Ayatollah Ahmad Jannati, delivering the weekly Muslim prayer sermon in Tehran, also had an unusual warning for the security forces, telling them any soft treatment of those activists already in detention would be considered treason. "Nobody gives a flower to his murderer," he said.
Iranian authorities executed a fierce crackdown on the hundreds of thousands of protesters who poured into the streets in response to allegations that President Mahmoud Ahmadinejad won re-election in June through vote fraud.
Opposition groups say at least 72 protesters were killed in the unrest, while government officials insist only 36 people died. Hundreds were detained in sweeps and there were accusations that people were abused and even raped in custody.
Iran has also brought more than 100 people, including some of the most senior figures in the country's pro-reform movement, to trial on charges of plotting to overthrow Iran's clerical leadership. Three of the defendants have been sentenced to death.
Under the government's campaign, street protests fizzled and the opposition has been unable to decisively regroup.
The last significant protest was on Sept. 18, when tens of thousands of protesters — many chanting "Death to the dictator!" — rallied in defiance of a ban on the march by supreme leader Ayatollah Ali Khamenei and clashed with police.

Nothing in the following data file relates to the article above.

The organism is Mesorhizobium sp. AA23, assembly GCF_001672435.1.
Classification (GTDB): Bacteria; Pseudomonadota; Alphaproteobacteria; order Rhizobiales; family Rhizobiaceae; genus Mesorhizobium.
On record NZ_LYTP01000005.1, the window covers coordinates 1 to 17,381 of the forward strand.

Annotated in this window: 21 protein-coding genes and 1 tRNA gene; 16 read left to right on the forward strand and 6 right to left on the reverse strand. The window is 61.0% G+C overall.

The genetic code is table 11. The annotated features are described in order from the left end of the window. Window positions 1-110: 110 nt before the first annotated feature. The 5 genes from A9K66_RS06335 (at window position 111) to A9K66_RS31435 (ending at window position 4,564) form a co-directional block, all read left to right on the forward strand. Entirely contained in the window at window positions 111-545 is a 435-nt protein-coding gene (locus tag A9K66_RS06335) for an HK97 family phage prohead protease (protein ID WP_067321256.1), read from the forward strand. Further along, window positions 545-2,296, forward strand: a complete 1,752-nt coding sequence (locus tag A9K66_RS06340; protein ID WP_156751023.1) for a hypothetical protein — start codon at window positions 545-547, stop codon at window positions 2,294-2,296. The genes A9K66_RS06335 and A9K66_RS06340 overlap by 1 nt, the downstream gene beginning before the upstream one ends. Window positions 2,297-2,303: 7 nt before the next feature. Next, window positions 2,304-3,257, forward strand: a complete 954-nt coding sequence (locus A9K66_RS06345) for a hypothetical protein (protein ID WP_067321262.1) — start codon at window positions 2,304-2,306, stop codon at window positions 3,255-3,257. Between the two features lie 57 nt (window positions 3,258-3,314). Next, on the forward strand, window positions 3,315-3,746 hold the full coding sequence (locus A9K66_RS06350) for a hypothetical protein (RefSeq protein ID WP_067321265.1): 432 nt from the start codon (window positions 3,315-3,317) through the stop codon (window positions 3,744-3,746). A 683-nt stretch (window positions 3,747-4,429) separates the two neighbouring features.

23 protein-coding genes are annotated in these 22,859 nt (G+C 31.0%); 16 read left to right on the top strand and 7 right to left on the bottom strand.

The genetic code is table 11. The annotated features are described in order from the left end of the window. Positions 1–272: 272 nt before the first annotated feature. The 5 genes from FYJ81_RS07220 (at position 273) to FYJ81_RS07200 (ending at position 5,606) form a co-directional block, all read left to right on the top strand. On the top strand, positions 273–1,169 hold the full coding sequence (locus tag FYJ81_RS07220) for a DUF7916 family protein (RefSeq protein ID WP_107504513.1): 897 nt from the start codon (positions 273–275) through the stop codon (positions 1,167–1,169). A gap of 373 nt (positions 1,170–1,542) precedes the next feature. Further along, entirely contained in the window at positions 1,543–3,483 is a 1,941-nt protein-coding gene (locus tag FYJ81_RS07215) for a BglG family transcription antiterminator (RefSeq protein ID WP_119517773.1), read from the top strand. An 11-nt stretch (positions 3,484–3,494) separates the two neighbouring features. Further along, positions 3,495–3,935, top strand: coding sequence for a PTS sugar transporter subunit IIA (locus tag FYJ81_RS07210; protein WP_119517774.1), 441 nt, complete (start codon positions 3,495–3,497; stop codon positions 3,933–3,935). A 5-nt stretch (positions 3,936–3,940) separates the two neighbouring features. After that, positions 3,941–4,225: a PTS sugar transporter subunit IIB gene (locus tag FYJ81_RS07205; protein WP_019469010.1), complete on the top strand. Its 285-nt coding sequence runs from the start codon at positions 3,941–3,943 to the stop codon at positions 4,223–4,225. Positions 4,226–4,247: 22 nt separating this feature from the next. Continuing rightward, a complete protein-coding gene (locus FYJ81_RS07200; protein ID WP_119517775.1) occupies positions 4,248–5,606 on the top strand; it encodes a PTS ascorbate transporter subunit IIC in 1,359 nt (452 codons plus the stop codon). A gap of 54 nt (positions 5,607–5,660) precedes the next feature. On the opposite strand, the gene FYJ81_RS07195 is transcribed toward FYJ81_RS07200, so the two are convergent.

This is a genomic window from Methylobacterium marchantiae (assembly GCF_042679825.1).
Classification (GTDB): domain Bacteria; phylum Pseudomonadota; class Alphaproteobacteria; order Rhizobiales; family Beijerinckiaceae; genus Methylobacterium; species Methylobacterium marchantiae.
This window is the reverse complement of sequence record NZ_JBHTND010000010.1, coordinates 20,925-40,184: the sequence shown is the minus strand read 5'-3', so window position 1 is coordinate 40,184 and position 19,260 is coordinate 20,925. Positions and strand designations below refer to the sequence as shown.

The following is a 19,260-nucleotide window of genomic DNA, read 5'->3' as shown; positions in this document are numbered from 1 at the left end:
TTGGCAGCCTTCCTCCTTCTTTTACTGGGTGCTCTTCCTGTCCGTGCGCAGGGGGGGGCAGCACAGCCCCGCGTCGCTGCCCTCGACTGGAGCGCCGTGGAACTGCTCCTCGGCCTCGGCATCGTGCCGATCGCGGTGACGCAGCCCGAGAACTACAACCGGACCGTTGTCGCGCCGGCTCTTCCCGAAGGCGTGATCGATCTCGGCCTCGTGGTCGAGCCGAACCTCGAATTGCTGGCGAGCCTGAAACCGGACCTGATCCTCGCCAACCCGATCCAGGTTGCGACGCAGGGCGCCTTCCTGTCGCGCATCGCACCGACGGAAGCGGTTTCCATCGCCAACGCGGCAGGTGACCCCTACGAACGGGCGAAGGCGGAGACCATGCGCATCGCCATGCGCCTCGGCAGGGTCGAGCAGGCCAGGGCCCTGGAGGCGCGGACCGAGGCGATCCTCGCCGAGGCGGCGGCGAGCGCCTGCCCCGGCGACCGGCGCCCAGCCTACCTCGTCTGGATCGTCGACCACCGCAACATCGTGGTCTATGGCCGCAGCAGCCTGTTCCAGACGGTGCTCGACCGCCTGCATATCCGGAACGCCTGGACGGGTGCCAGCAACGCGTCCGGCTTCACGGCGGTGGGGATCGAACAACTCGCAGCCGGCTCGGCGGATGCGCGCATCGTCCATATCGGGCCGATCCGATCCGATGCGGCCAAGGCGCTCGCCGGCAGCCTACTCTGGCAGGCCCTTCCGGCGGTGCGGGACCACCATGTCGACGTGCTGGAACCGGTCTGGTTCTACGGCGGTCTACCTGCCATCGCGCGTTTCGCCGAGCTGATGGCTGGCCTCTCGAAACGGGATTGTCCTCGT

That rally coincided with a government-organized anti-Israel protest held annually.
Opposition Web sites say another attempt will be made on Nov. 4, when there are calls for a rally coinciding with another yearly state-sponsored event — a day of marches to mark the anniversary of the 1979 student takeover of the U.S. Embassy.
Jannati, whose sermon was broadcast live on state radio, accused the opposition of seeking to transform the event into an outpouring of support for the U.S. Iranian authorities have sought since the unrest first broke out to portray the activists as tools of the West, particularly America and Britain.
"They want to show their pro-American and pro-Israeli nature on the day," Jannati said. "If they are allowed, they will say, 'Long live the U.S. and Israel."'
Jannati, a zealous supporter of President Ahmadinejad, heads a clerical body that oversees elections and parliamentary decisions.
Jannati asked intelligence services and the judiciary to deal harshly with detainees and said any officials who do not would be committing treason.